3:42 So that dog we saw while walking around the lake existed life only as a dog. By labelling. It is cute or big or aggressive, we’re speaking its existence as cute or big or aggressive into the world. It existed in the world as a dog, but we created its existence as cute or big or aggressive by speaking that into the world as that label.
Just as we might think the dog is cute, someone else might think it’s ugly and they wouldn’t be wrong. They also wouldn’t be right.
So the only thing that is true about the dog is that it is a dog. It physically exists in the world as a dog, and nothing else. It exists as ugly because that person spoke it into the world is ugly, just as it exists as cute in my world, because I spoke it into the world as cute.
4:26 So we create labels in the present to make meaning of our experience of the world in that moment, from our experience of life to date.
I mean, wow, that’s huge, right? Let me say that again. We create labels in the present to make meaning of our experience of the world in that moment, based on our experience of life to date. That’s kind of wow!
4:48 And this is what we don’t realise. When we stop holding our labels and stories as THE truth, we open up the possibility of creating whatever stories and labels we want to create. We don’t have to label the dog as cute. We can label it is whatever it serves us to label it as in that moment.
5:05 So I guess the question on your mind is probably well, what does it even matter what label we choose to give a dog? And you know, in some cases it might matter, in some cases that might not. Sometimes our label serve us, and sometimes they don’t. And if we can work out when these labels do and don’t serve us, we can work out what we would like to do with them. And this may be of particular importance when our labels relate to ourselves and others.
5:29 Like I said, we create meaning of everything according to how we’re viewing the world in a given moment. Just as we might label a tree as tall or a dog as cute, we observe ourselves in the world, and we create self-labels based on those observations:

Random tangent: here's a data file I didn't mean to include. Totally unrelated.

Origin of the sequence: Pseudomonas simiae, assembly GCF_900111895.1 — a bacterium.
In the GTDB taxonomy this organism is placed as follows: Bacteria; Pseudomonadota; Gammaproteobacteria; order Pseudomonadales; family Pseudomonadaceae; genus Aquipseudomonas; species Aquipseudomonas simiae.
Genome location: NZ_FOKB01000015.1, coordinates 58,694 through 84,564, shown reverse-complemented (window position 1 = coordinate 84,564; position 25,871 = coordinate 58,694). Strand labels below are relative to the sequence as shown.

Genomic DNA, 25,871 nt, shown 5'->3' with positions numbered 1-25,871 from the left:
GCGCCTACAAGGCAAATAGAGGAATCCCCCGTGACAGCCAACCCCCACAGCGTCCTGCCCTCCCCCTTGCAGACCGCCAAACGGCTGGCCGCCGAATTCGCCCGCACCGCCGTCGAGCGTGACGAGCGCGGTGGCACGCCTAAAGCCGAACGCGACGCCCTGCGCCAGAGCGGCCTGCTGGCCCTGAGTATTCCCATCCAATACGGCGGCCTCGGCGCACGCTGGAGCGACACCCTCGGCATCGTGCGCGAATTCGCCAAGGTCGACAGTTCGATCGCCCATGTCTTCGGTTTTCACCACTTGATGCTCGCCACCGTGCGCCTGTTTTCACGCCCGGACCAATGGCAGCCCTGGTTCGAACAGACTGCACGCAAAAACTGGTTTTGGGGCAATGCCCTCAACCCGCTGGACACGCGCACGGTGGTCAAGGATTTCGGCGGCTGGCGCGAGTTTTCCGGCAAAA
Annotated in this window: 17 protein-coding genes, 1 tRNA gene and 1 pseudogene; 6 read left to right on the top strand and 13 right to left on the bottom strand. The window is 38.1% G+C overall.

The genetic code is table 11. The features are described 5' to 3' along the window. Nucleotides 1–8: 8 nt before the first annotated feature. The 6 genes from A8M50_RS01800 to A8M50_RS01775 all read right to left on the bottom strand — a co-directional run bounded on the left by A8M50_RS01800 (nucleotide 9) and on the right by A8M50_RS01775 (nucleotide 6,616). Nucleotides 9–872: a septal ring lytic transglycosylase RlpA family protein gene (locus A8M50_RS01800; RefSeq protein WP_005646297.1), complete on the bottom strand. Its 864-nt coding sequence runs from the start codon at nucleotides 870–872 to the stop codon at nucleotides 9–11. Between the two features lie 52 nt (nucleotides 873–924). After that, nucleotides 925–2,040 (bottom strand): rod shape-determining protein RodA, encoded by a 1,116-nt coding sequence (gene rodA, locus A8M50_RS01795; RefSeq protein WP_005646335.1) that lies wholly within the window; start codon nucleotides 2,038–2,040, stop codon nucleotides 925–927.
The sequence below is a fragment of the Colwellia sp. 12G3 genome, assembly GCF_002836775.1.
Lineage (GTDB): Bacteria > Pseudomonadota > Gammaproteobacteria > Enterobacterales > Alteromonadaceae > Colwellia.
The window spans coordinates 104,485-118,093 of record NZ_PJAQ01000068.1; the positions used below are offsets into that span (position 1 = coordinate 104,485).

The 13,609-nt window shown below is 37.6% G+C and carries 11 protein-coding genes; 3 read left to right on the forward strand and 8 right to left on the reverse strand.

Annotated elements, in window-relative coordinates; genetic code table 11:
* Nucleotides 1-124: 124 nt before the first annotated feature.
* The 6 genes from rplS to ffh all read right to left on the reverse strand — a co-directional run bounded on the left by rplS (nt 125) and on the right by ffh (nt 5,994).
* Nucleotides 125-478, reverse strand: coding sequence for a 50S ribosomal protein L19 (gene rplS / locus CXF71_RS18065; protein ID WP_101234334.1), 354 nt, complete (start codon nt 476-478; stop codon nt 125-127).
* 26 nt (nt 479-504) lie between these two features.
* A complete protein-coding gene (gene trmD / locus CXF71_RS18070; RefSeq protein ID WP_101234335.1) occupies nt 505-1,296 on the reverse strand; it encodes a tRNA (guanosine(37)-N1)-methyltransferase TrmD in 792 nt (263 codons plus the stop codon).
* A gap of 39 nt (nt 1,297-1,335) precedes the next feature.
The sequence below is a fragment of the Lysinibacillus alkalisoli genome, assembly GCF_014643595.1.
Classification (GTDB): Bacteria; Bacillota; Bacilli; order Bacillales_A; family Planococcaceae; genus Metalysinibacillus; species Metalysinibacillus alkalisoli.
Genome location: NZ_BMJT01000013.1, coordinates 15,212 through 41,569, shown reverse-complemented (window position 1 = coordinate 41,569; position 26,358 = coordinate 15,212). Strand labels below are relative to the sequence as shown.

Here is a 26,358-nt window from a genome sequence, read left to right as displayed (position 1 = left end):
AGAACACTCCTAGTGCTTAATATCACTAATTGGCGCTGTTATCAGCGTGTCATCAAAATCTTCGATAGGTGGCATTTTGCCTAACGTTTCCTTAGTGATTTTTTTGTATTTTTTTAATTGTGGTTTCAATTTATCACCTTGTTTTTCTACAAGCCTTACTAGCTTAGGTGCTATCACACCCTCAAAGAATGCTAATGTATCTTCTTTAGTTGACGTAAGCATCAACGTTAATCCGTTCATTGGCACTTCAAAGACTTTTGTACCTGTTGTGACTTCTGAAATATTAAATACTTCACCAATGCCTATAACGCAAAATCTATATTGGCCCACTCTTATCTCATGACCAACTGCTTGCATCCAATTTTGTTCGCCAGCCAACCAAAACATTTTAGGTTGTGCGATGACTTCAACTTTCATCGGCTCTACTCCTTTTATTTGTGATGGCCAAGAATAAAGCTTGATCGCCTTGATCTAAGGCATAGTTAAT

- I’m not a calm person.
- I’m not a confident person.
- I’m a rule follower.
- I’m not like that.
- I’m too nice.
- That’s just who I am.
- I’m not a people person.
5:53 When we create these labels, we are doing so based on an understanding of who we are and how we exist in life at that point in time. We have made meaning of our existence in life. And just as we might start to live life as though the tree is really tall or the dog is really cute, we also start to live life as though our self-labels really are true. And if we label ourselves as a person who’s not confident or a person who’s not a people person or a person who is shy, then that is the reality that we are potentially creating for ourselves as we move forward through life. And if we’re not aware that this is our interpretation and not THE truth, we’re potentially speaking our existence into life as a shy person or as a not confident person or as “not a people person”. And these labels become who we are because we’ve declared them as who we are. So it’s not because it IS who we are. It’s because we’ve declared them as who we are.